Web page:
There needs to be a lot of solutions, maybe 50,000,000 of them every year! Thanks all for your good works 🙂
    Carpe diem!
    Paul (Cofounder MindMyEdu.com creators of the CoreAtlas)

  • Keith Reidford

    This is what I miss most about being in the classroom. Watching student motivation increase when a culminating activity possesses 3-4 of the 8 characteristics listed is so rewarding. It’s my experience that having a meaningful audience, choice, and being connected to a past or possible future life experience as the most important.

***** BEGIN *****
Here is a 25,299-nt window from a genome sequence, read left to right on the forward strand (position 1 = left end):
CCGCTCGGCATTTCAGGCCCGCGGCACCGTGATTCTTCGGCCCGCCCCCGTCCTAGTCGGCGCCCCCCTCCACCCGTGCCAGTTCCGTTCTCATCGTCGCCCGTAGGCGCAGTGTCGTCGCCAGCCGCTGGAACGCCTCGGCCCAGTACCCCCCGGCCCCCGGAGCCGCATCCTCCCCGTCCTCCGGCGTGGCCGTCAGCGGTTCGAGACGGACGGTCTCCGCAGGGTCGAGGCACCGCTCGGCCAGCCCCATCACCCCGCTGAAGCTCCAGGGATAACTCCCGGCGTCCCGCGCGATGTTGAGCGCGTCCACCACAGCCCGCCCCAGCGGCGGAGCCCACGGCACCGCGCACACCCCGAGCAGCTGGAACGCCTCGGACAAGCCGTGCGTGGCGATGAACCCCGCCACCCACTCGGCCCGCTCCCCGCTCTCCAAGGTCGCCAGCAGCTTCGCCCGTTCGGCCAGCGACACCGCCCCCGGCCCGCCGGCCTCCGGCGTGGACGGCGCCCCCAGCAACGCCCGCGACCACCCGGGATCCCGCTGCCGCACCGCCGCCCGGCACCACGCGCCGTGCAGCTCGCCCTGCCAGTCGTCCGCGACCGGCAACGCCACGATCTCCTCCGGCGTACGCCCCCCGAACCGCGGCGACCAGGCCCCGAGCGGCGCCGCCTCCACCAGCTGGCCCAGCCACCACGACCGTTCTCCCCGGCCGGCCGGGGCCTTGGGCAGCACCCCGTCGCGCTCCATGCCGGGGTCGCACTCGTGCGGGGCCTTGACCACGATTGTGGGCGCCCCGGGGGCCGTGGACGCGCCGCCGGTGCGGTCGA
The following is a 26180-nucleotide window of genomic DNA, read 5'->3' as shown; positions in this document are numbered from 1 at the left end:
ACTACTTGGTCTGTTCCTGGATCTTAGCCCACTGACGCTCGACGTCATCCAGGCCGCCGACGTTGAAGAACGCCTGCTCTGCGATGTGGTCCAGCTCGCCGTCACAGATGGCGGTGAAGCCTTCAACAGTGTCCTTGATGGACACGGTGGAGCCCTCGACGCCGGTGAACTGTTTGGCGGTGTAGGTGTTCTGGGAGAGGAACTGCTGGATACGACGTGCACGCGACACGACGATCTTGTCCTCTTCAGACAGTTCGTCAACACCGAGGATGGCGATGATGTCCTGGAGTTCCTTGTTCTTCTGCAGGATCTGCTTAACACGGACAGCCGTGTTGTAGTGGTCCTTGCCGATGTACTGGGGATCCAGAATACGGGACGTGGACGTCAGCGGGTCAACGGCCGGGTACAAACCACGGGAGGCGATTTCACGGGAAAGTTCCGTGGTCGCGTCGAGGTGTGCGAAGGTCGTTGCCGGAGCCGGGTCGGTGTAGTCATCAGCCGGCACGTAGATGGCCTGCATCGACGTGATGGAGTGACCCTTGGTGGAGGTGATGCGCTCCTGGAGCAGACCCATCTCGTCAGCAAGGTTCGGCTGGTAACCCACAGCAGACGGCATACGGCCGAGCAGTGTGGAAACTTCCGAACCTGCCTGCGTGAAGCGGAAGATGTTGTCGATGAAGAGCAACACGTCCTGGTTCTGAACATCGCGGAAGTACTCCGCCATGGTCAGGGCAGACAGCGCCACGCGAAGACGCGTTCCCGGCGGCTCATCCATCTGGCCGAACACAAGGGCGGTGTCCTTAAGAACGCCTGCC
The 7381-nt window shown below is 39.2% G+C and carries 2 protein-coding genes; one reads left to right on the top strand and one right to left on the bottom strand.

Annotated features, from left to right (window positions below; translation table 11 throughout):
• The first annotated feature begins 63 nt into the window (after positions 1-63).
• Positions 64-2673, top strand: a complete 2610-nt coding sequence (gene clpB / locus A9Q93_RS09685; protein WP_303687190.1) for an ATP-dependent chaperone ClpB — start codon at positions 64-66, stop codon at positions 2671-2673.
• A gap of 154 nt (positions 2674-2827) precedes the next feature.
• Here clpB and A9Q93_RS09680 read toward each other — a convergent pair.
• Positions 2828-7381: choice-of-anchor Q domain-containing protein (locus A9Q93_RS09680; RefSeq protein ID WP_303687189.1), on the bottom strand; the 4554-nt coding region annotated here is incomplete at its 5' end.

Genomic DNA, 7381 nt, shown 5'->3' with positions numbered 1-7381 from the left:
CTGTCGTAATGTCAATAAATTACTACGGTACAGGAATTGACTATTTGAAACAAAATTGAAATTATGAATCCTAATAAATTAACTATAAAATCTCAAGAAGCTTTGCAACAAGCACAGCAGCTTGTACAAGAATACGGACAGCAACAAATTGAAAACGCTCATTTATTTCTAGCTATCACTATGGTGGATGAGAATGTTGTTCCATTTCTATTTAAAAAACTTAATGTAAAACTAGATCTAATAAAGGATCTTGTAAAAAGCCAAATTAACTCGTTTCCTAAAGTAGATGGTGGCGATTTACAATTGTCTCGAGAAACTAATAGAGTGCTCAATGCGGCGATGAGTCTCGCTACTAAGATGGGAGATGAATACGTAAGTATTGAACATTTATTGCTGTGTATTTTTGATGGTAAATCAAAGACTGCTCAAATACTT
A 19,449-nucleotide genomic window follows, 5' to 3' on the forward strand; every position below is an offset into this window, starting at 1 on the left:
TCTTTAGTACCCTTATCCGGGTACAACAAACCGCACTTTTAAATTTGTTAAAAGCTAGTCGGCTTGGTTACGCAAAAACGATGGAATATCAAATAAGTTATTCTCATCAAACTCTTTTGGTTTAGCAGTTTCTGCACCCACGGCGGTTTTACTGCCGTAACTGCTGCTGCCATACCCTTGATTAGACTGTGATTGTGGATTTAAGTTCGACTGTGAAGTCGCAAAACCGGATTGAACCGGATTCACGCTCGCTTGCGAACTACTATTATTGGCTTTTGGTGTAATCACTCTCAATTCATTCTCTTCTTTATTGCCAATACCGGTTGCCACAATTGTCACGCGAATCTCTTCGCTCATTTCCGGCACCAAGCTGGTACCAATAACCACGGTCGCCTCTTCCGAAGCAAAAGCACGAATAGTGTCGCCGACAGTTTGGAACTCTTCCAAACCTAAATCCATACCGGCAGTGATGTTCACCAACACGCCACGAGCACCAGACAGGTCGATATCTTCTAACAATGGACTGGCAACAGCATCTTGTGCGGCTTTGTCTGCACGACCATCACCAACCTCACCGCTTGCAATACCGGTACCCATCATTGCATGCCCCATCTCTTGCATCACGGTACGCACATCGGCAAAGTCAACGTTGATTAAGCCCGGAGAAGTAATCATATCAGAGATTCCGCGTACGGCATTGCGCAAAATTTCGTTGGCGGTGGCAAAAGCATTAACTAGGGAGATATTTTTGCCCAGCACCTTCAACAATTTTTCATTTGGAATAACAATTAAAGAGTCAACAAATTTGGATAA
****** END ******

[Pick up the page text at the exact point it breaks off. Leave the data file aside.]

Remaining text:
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  • EOEastland

    Amazing that zero of eight ask about learning. At a minimum “at or above grade level standards OR meets a specific recorded learning need” should be added in order to avoid tasks devoid of real learning. Who cares if students are engaged in tasks that do not further their own knowledge, skill, or habit base?

Author

Katrina Schwartz

Katrina Schwartz is a journalist based in San Francisco. She's worked at KPCC public radio in LA and has reported on air and online for KQED since 2010. She's a staff writer for KQED's education blog MindShift.